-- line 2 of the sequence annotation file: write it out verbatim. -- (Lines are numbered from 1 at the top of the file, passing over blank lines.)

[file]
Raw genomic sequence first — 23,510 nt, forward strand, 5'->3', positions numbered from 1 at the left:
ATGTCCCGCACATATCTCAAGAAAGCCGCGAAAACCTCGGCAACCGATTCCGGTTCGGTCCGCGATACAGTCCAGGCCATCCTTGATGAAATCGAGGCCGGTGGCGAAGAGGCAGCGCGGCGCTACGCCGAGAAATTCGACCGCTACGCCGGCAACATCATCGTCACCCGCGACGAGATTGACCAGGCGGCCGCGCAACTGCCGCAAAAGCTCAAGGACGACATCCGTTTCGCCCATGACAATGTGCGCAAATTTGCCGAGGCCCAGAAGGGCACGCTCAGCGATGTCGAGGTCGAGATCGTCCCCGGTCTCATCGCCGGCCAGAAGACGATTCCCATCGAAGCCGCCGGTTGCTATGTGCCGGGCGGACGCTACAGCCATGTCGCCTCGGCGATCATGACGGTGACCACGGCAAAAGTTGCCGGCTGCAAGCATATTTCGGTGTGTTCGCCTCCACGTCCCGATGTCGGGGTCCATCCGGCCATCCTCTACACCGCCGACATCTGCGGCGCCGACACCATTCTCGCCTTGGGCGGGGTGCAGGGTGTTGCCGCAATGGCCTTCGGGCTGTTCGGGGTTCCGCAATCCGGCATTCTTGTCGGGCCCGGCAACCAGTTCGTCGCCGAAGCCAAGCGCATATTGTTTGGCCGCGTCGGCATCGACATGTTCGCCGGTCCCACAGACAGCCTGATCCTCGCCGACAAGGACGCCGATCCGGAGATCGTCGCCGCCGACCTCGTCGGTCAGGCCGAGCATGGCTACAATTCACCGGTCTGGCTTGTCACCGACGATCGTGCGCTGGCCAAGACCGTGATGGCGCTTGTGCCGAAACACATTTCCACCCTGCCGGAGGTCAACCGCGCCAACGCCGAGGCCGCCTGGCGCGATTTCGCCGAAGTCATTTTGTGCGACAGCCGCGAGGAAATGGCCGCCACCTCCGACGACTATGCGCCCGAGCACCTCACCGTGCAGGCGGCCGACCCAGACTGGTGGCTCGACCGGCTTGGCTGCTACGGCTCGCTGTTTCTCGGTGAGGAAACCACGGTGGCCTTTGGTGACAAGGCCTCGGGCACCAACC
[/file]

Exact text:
ATGTCCCGCACATATCTCAAGAAAGCCGCGAAAACCTCGGCAACCGATTCCGGTTCGGTCCGCGATACAGTCCAGGCCATCCTTGATGAAATCGAGGCCGGTGGCGAAGAGGCAGCGCGGCGCTACGCCGAGAAATTCGACCGCTACGCCGGCAACATCATCGTCACCCGCGACGAGATTGACCAGGCGGCCGCGCAACTGCCGCAAAAGCTCAAGGACGACATCCGTTTCGCCCATGACAATGTGCGCAAATTTGCCGAGGCCCAGAAGGGCACGCTCAGCGATGTCGAGGTCGAGATCGTCCCCGGTCTCATCGCCGGCCAGAAGACGATTCCCATCGAAGCCGCCGGTTGCTATGTGCCGGGCGGACGCTACAGCCATGTCGCCTCGGCGATCATGACGGTGACCACGGCAAAAGTTGCCGGCTGCAAGCATATTTCGGTGTGTTCGCCTCCACGTCCCGATGTCGGGGTCCATCCGGCCATCCTCTACACCGCCGACATCTGCGGCGCCGACACCATTCTCGCCTTGGGCGGGGTGCAGGGTGTTGCCGCAATGGCCTTCGGGCTGTTCGGGGTTCCGCAATCCGGCATTCTTGTCGGGCCCGGCAACCAGTTCGTCGCCGAAGCCAAGCGCATATTGTTTGGCCGCGTCGGCATCGACATGTTCGCCGGTCCCACAGACAGCCTGATCCTCGCCGACAAGGACGCCGATCCGGAGATCGTCGCCGCCGACCTCGTCGGTCAGGCCGAGCATGGCTACAATTCACCGGTCTGGCTTGTCACCGACGATCGTGCGCTGGCCAAGACCGTGATGGCGCTTGTGCCGAAACACATTTCCACCCTGCCGGAGGTCAACCGCGCCAACGCCGAGGCCGCCTGGCGCGATTTCGCCGAAGTCATTTTGTGCGACAGCCGCGAGGAAATGGCCGCCACCTCCGACGACTATGCGCCCGAGCACCTCACCGTGCAGGCGGCCGACCCAGACTGGTGGCTCGACCGGCTTGGCTGCTACGGCTCGCTGTTTCTCGGTGAGGAAACCACGGTGGCCTTTGGTGACAAGGCCTCGGGCACCAACC